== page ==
After the fall of the Berlin Wall in 1989, Germans eliminated most traces of their country’s division in record time. But ZEIT ONLINE’s project “A Nation Divided” shows that the differences between east and west can still be seen today in certain sets of data. On Wednesday night in London, the interactive data visualization project was awarded the prestigious Information Is Beautiful Award gold medal in the category of data journalism.
In his speech awarding the prize, journalist and designer David McCandless praised the project’s use of the “scrollytelling” format. He added that “individual aspects of the data-driven story were told sequentially and in an exemplary way.”
At the heart of the visualized story are maps of Germany that illustrate contrasts between the eastern and western halves of the country. The graphics show that while the former East German state may be history, its contours are still recognizable today. To name just a few examples: Most men with the first name Ronny live in the east. Very few people own mobile homes in the east. And most of the laundry dryers owned in Germany are in western homes, with few sold in the east. Household incomes also remain significantly lower in the east.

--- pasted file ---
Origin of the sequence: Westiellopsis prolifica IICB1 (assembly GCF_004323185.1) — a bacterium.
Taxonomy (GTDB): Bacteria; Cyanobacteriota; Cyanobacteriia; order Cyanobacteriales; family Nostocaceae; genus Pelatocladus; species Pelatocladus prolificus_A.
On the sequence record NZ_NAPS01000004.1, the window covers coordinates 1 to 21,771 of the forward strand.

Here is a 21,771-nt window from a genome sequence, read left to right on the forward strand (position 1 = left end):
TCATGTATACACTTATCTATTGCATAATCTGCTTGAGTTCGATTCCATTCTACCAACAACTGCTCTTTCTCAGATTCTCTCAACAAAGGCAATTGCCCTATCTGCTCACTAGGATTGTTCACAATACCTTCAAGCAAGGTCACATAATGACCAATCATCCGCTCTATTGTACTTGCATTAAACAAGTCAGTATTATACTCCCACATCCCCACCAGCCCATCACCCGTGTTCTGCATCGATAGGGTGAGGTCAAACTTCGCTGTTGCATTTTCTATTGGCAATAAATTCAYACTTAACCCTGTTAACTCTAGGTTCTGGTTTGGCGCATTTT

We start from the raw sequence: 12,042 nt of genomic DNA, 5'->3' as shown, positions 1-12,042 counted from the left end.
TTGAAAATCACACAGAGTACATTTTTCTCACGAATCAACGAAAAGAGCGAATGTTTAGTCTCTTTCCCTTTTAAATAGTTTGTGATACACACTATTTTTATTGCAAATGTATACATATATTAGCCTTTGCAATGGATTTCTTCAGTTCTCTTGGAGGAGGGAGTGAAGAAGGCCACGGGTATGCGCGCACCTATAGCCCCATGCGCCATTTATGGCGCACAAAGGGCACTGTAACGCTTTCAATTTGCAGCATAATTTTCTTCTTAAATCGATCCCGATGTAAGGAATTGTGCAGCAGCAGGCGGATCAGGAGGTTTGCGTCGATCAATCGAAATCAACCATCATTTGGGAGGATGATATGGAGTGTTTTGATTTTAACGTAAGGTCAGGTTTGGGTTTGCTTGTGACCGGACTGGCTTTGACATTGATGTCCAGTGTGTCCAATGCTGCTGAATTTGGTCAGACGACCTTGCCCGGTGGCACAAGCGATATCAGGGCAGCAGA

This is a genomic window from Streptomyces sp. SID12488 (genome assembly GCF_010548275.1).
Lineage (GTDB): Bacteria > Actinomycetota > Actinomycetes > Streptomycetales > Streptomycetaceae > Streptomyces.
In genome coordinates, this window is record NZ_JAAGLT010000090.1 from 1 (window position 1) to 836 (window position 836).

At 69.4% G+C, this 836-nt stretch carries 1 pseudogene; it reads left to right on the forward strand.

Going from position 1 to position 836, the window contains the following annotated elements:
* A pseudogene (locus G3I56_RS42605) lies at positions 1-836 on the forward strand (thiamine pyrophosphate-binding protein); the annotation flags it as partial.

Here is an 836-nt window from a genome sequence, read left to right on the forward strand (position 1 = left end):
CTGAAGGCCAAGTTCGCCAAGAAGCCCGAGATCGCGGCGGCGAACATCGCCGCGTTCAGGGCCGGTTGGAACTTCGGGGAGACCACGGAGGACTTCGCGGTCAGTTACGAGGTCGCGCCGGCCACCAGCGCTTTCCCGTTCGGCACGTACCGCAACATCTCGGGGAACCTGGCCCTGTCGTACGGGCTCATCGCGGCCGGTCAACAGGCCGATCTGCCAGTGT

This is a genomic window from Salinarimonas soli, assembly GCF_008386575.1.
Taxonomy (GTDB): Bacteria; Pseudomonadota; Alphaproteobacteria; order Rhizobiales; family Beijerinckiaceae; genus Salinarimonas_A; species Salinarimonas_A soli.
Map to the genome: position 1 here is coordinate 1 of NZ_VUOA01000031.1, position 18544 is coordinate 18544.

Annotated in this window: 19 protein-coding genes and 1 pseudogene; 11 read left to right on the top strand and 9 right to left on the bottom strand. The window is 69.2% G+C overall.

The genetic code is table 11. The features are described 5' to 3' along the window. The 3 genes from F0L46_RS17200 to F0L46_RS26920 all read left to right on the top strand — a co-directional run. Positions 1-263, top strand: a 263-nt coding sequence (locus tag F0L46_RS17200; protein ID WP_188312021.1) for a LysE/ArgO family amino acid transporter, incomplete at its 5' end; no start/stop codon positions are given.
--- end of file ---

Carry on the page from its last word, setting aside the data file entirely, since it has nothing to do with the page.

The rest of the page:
Paul Blickle of ZEIT ONLINE’s Interactive Team explains how they came up with the data visualization in this video.
Project editorial team:
Data visualization and graphics: Lisa Borgenheimer, Paul Blickle, Julian Stahnke, Sascha Venohr
Text: Christian Bangel
Video, editorial coordination: Fabian Mohr